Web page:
Quincy News

Emerald ash borer believed to be more prevalent in region than year before

By Herald-Whig
Posted: Jul. 12, 2019 12:01 am

QUINCY -- Research officials conducting a field trial on the impacts of an emerald ash borer infestation in Quincy say there has been a significant increase in the number of beetles captured compared to last year.

According to Joliet Junior College horticulture professor Frederic Miller, the field trial at Westview Golf Course resulted in the capture of more than 50 beetles. The beetles have been taken to Canada for further testing.

"This is more confirmation of what we saw last year," Quincy Planning and Development Director Chuck Bevelheimer said.

Last year, less than 10 beetles were captured.

Bob Terstriep, a member of the Quincy Tree Commission, said Miller's report indicates that the infestation is growing more prevalent.

"All of the statistics show that once the beetles arrive, the numbers just grow exponentially," Terstriep said.

In 2018, officials with the Illinois Department of Agriculture confirmed the presence of EAB in city ash trees. Since then, officials have spent thousands of dollars treating more than 380 ash trees in the city in hopes of controlling the infestation.

"We have always been mindful of EAB, and we started what I would say is fairly early in treating our trees," Bevelheimer said. "We have done a good job of treating the trees, with a lot of proactive measures, but the reality is that the beetles were already here in the region."

Bevelheimer said he and other officials have no reason to doubt that the treatments, which include pumping a highly-potent insecticide into the base of the tree, are not working.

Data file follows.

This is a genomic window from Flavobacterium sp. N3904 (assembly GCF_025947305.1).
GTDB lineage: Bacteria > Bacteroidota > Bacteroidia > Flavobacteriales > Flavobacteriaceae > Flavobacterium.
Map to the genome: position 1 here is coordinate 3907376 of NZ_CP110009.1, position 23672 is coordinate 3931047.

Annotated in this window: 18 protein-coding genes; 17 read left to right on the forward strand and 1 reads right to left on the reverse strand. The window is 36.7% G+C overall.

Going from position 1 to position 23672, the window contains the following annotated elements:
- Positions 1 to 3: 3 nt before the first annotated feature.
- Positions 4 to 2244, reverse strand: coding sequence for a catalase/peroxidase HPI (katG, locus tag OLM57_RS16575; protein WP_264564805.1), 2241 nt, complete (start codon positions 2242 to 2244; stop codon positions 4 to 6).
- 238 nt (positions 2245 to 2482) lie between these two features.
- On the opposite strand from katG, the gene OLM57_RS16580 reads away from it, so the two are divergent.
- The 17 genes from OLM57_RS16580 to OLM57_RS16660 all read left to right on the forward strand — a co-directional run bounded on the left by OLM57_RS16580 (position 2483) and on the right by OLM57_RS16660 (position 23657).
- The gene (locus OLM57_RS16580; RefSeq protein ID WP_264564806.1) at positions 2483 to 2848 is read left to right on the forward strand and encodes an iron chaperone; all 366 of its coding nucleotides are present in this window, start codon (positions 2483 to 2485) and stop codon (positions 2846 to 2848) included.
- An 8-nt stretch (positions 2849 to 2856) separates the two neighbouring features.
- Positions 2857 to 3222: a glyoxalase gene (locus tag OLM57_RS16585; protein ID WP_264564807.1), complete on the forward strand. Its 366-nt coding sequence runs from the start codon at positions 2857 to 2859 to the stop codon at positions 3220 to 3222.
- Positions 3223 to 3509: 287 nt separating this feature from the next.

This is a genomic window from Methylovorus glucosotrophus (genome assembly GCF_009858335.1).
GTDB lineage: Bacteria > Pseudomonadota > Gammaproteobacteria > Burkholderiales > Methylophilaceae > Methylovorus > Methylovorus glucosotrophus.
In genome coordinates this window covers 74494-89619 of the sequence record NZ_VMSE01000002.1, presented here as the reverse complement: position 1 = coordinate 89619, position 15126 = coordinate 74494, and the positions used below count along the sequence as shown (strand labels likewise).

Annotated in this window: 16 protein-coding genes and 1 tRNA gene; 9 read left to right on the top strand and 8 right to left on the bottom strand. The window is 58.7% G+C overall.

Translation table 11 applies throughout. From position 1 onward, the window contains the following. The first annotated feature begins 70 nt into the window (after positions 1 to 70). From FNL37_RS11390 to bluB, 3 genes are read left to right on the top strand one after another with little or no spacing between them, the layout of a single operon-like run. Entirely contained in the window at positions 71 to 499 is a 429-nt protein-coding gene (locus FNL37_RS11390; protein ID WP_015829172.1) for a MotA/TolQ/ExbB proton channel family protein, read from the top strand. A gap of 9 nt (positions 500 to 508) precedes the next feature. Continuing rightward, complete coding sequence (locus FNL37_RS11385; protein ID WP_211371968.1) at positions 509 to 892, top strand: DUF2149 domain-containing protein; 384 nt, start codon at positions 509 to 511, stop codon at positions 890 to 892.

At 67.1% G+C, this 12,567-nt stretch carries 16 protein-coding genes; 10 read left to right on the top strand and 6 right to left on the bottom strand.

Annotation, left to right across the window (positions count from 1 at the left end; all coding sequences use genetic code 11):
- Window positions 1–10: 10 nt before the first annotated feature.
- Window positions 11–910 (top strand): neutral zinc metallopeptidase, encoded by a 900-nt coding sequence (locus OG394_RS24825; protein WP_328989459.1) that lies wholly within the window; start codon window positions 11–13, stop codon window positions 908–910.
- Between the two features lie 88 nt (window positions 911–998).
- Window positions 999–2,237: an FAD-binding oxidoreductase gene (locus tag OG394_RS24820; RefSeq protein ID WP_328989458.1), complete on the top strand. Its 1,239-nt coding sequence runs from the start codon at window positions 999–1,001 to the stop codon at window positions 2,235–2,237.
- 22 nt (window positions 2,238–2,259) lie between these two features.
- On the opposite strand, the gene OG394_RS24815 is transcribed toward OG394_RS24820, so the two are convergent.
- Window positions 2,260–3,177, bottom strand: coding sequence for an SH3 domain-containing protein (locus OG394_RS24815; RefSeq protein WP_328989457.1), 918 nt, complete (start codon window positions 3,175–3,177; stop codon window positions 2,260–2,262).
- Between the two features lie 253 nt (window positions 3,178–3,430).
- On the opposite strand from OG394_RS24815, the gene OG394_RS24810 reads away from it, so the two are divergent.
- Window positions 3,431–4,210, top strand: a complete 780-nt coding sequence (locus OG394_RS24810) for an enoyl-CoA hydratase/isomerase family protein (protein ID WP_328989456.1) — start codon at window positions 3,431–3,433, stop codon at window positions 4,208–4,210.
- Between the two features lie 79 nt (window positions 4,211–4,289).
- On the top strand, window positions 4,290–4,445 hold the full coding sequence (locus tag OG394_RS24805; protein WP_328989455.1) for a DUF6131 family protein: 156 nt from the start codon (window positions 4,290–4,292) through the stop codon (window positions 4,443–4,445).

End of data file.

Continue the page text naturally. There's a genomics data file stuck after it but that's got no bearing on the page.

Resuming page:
"We have not seen any signs of EAB in the trees that have been treated," Bevelheimer said.

The city also cut more than 120 large ash trees in anticipation that they may have been infected.

The emerald ash borer is an invasive beetle that is blamed for the death of hundreds of thousands of the country's ash trees. Stopping the insect -- which has no significant local predators -- is unrealistic, according to scientists. However, trial studies like Miller's may provide an alternative to the costly insecticide.

In Miller's study, numerous sets of vertical traps have been placed in the ash trees at Westview Golf Course and at Wavering Park. One trap attracts the borers and funnels them into a chamber that is contaminated by a parasite fungus. The borers then fly away from the trap and pass the fungus on to other beetles, killing them within days. The second trap catches the beetles and allows researchers to examine if the beetle has the fungus.

All of the traps are placed high enough to not be accessible to people or pets.

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